The best friends show up unannounced, terrified for no reason whatsoever to continuing living in their own home, so they’re moving into yours. The alcoholic live-in sister is at the brandy again and has learned how to yodel and play the accordion. The only child is returning home after her fourth failed marriage. And the wife is bent on going mad, intentionally or otherwise. It must be an episode of The Twilight Zone,
Do people learn nothing from history? Not that there is nothing to learn but that people actively learn nothing, for surely somewhere in the annals of recorded time there are couples who engage in dark play, where not everyone in the game knows the rules. That’s exactly the mechanism that snaps to life in Edward Albee’s Who’s Afraid of Virginia Woolf? now appearing on stage at Colonial Players as the second selection in their 68th season.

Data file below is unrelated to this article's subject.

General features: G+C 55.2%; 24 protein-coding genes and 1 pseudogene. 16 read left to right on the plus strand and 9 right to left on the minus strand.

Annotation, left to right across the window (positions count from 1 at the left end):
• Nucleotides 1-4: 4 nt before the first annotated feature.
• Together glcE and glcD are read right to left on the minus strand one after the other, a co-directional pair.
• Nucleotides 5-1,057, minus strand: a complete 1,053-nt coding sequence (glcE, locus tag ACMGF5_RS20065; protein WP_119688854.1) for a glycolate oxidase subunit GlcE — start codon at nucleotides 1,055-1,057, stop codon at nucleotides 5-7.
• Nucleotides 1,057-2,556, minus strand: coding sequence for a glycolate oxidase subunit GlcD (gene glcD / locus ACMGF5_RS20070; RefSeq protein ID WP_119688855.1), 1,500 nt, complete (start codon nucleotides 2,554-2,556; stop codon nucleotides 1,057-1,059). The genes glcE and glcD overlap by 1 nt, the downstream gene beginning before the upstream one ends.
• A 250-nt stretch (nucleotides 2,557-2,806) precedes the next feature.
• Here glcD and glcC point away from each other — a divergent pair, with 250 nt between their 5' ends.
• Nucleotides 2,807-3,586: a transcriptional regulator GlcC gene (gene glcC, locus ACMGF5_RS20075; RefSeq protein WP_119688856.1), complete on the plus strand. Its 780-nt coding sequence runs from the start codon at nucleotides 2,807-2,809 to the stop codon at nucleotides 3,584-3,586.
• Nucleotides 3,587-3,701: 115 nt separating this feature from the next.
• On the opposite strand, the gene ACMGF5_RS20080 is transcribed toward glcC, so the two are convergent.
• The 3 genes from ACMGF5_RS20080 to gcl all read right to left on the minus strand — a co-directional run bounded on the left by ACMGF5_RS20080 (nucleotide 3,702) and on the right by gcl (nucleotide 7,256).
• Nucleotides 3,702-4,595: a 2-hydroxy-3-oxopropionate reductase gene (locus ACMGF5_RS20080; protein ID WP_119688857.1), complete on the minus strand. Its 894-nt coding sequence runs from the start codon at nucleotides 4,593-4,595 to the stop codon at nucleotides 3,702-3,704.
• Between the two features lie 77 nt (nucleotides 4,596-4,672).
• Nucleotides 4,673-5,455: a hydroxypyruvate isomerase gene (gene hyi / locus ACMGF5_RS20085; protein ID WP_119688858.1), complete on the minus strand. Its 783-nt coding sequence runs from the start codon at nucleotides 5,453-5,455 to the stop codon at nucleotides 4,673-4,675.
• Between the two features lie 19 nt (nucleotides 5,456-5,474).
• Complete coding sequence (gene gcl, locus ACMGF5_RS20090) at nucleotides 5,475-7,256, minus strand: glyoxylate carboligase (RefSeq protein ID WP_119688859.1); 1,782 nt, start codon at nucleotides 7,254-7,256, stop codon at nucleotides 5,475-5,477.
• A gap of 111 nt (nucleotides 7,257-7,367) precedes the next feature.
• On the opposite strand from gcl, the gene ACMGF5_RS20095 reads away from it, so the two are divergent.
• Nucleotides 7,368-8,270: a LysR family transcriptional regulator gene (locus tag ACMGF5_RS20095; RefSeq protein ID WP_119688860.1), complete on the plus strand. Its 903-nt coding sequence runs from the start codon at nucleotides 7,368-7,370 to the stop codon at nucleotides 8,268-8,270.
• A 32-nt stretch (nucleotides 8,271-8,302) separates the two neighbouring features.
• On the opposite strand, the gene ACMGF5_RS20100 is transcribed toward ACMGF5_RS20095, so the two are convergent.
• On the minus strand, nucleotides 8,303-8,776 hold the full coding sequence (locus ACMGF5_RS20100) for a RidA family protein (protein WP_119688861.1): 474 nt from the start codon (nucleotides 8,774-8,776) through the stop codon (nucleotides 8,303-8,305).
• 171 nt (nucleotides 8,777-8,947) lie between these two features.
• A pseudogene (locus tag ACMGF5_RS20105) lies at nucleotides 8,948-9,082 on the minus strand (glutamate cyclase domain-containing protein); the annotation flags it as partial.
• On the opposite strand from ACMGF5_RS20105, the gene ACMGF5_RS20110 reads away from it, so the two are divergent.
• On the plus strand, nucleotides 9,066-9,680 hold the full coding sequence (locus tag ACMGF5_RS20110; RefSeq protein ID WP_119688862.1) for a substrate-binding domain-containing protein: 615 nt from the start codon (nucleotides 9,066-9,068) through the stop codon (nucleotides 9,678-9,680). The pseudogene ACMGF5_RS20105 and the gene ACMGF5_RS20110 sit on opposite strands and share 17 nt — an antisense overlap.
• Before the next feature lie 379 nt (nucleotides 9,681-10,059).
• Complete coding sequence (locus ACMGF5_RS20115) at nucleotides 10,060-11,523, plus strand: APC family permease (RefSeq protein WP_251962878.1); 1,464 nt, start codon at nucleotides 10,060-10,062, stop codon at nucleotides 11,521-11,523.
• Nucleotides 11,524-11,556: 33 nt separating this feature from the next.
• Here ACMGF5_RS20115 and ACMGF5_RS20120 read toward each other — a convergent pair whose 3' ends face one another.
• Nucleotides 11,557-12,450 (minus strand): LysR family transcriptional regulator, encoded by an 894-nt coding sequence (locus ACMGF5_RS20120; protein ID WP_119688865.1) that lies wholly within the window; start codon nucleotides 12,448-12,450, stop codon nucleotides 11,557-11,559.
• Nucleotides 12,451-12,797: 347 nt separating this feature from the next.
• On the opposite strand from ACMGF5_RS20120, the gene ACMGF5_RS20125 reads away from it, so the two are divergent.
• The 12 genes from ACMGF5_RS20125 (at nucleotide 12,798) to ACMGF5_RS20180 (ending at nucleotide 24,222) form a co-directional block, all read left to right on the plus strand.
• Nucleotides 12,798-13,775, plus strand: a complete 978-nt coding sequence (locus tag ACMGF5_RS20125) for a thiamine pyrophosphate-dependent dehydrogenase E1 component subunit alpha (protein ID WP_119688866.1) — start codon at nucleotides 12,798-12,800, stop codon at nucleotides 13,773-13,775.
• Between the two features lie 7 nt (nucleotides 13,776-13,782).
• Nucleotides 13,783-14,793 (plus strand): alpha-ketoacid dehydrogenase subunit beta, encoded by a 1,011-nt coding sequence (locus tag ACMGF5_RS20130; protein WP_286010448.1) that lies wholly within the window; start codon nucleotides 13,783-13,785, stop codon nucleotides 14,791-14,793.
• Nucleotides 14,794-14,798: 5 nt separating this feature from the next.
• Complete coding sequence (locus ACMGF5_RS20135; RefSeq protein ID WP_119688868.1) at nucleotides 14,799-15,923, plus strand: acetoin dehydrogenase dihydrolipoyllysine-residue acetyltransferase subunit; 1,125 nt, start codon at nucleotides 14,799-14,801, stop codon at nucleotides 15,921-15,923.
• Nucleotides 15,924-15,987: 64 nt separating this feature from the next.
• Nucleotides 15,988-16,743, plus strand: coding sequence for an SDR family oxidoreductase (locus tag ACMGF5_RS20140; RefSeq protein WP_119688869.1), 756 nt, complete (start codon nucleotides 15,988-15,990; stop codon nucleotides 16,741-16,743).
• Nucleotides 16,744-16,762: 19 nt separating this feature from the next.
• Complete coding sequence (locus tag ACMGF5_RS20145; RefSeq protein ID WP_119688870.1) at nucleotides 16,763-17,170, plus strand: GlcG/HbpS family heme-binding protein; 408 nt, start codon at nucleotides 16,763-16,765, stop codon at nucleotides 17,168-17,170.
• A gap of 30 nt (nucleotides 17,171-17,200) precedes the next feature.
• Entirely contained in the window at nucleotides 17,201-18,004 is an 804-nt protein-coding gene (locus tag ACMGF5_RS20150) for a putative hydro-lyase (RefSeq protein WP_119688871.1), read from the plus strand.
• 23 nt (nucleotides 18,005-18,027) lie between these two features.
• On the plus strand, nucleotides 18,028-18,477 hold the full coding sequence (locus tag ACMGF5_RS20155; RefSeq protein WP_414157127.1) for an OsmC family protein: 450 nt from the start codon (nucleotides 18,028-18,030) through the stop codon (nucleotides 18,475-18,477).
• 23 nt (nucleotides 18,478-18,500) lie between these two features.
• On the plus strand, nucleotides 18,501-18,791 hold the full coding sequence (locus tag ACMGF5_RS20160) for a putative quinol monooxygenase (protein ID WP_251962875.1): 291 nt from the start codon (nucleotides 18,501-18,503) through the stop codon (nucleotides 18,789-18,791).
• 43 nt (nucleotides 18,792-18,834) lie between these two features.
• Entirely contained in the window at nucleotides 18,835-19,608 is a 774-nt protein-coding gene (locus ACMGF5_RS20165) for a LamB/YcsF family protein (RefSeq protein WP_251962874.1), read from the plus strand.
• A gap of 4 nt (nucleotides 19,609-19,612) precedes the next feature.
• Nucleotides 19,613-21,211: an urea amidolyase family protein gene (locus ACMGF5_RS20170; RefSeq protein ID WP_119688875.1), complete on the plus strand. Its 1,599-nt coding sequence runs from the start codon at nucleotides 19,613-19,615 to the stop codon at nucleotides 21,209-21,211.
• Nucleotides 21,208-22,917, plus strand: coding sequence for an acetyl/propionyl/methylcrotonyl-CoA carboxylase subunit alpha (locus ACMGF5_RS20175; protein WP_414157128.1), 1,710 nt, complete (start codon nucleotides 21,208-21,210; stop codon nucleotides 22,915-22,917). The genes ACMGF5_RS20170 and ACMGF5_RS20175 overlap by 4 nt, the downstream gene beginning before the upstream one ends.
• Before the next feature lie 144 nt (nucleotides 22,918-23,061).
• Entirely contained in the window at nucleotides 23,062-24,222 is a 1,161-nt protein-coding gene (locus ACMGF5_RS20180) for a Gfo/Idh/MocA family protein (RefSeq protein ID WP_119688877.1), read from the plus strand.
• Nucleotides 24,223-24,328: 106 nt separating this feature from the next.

Can you believe in something or relive something that never actually happened? Do you know how to live your life? The students involved with the Academic Theaters of CCBC certainly seem intent on proving that you can and that they do, and so too can you if you attend their current double-feature production of Edward Albee’s The Zoo Story and Pullman, WA written by Young Jean Lee. Directed by Julie Lewis,